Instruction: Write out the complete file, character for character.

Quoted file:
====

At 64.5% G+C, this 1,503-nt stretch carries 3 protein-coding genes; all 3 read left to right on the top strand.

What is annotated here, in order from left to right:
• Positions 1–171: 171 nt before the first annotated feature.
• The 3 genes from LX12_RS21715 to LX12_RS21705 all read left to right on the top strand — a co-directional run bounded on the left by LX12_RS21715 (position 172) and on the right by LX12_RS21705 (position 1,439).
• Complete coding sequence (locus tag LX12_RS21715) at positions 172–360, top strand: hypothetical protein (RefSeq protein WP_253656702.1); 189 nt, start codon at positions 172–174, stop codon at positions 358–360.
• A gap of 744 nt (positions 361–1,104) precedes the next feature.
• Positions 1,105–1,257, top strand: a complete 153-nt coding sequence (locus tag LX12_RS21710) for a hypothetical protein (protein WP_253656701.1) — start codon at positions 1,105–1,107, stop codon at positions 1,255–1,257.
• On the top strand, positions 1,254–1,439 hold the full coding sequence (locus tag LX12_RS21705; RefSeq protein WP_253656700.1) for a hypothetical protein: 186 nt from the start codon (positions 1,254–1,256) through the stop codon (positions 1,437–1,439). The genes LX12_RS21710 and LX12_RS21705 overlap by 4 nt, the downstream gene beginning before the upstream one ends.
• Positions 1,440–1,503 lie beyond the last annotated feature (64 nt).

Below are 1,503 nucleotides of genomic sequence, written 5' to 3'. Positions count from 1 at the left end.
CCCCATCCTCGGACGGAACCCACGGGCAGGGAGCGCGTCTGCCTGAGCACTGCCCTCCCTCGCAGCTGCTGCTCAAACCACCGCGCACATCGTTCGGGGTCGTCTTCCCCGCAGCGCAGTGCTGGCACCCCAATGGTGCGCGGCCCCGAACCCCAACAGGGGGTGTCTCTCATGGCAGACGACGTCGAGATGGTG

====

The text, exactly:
At 64.5% G+C, this 1,503-nt stretch carries 3 protein-coding genes; all 3 read left to right on the top strand.

What is annotated here, in order from left to right:
• Positions 1–171: 171 nt before the first annotated feature.
• The 3 genes from LX12_RS21715 to LX12_RS21705 all read left to right on the top strand — a co-directional run bounded on the left by LX12_RS21715 (position 172) and on the right by LX12_RS21705 (position 1,439).
• Complete coding sequence (locus tag LX12_RS21715) at positions 172–360, top strand: hypothetical protein (RefSeq protein WP_253656702.1); 189 nt, start codon at positions 172–174, stop codon at positions 358–360.
• A gap of 744 nt (positions 361–1,104) precedes the next feature.
• Positions 1,105–1,257, top strand: a complete 153-nt coding sequence (locus tag LX12_RS21710) for a hypothetical protein (protein WP_253656701.1) — start codon at positions 1,105–1,107, stop codon at positions 1,255–1,257.
• On the top strand, positions 1,254–1,439 hold the full coding sequence (locus tag LX12_RS21705; RefSeq protein WP_253656700.1) for a hypothetical protein: 186 nt from the start codon (positions 1,254–1,256) through the stop codon (positions 1,437–1,439). The genes LX12_RS21710 and LX12_RS21705 overlap by 4 nt, the downstream gene beginning before the upstream one ends.
• Positions 1,440–1,503 lie beyond the last annotated feature (64 nt).

Below are 1,503 nucleotides of genomic sequence, written 5' to 3'. Positions count from 1 at the left end.
CCCCATCCTCGGACGGAACCCACGGGCAGGGAGCGCGTCTGCCTGAGCACTGCCCTCCCTCGCAGCTGCTGCTCAAACCACCGCGCACATCGTTCGGGGTCGTCTTCCCCGCAGCGCAGTGCTGGCACCCCAATGGTGCGCGGCCCCGAACCCCAACAGGGGGTGTCTCTCATGGCAGACGACGTCGAGATGGTG